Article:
Sunday, January 11, 2009

Nicolas Bonaparte, the New King George!

You had King George of the United-States, and now, you have Nicolas Bonaparte. That's at least according to this week's issue of French magazine Le Point.
Of course, any historical comparison of our current leaders to kinds or emperors if scary is meant to be satirical yet there are reasons why such analogies come to mind: both George W and Sarkozy have done everything they could (and sometimes more) to reinforce their executive prerogatives.
Much has been said about Bush's (and Cheney's) but you may not be so familiar with Sarkozy's attempt at making the executive more powerful. The latest example in France is the reform of the legal system which would make judges under the control of the administration (and the government).
In both the United-States and France, the idea is to eliminate anything that stands in the way of urgency and efficiency, it be in the name of national security or in the name of much needed reforms. Interestingly both men are impatient and have autocratic temperaments.
Those "osbtacles" however are the basis of a good democratic system of check and balances. And as Arthur Goldhammer said it :
An obstacle removed today in the name of efficiency is a potential point of resistance absent tomorrow when it may be needed. This is not an argument for government by quagmire, in which the headlong rush to disaster is prevented by ensuring that every attempt to move forward ends up to its axles in the muck of soggy opposition. It is, however, a brief on behalf of dialogue. When obstacles are eliminated and carefully prepared reforms rush ahead to conclusion, there is little opportunity to take account of the voices of those affected, whose resistance to change, while sometimes narrowly self-interested, may at other times afford an opportunity to impart useful information to would-be reformers, without which their project, however efficiently executed, is doomed.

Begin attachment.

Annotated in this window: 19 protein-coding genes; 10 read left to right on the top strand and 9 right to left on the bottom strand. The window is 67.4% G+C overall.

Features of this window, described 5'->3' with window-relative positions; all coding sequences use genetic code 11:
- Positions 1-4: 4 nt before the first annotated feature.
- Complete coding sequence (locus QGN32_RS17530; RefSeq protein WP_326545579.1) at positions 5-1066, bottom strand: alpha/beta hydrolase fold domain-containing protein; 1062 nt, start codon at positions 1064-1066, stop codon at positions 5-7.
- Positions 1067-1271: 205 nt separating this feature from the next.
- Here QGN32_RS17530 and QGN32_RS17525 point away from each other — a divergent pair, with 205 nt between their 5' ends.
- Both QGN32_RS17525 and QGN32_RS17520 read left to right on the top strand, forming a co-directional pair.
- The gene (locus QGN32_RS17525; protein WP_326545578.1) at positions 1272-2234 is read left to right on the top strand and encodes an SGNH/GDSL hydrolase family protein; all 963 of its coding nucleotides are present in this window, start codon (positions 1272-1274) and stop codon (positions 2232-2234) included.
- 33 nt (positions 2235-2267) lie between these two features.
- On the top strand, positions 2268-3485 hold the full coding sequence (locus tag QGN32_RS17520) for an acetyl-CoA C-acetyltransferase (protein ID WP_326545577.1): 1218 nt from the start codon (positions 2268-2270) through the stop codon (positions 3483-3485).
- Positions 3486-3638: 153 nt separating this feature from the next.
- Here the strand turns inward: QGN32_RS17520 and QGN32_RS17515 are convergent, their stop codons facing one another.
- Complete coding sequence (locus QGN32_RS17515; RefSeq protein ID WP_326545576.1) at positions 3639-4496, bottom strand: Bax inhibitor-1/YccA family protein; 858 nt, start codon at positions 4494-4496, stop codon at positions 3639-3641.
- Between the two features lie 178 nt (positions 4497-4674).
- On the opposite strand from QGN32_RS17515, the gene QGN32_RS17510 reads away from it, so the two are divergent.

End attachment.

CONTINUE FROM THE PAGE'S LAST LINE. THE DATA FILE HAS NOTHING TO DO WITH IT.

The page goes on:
In the meantime, the (very British) Independent found other (sometimes irrelevant but funny) reasons to compare Sarkozy to Napoleon
  • Both men are known for their short stature. Nicolas Sarkozy is 5ft 5in and Napoleon Bonaparte was one inch taller (actually above average height for the early 19th century).
  • Both men had foreign ancestry: M. Sarkozy is half-Hungarian; Napoleon came from an Italian-Corsican family.
  • Both men had beautiful wives who were taller than they were.
  • They both set out to reform the judicial system. The Emperor's "Code Napoleon" remains the basis of much of French law to this day. M. Sarkozy has made some piecemeal changes – imposing rigid, minimum sentences for violent crimes and life terms on some sex offenders.
  • Both men set out to change the way that France thinks about itself.
  • Both liked to be regarded as peacemakers. Napoleon's idea of making peace was to make war. M. Sarkozy intervened successfully in the Russia-Georgia conflict in the summer, less successfully in the Israeli assault on Gaza this week.
I would bet that Sarkozy relishes this. One of Sarkozy's cabinet-member-slash-groopies - the Secretary of state for Family Nadine Morano agrees a 100% :
"Who can hold a candle to him? Until now, nobody. For me, there is Napoleon, De Gaulle and Sarkozy. Whoever is in between is peanuts.". (Le Parisien)
But this of course says a lot more about Nadine Morano than about Sarkozy!

NOTE: For more comparison between Sarko and Napoleon, you can always read this.

1 Comments:

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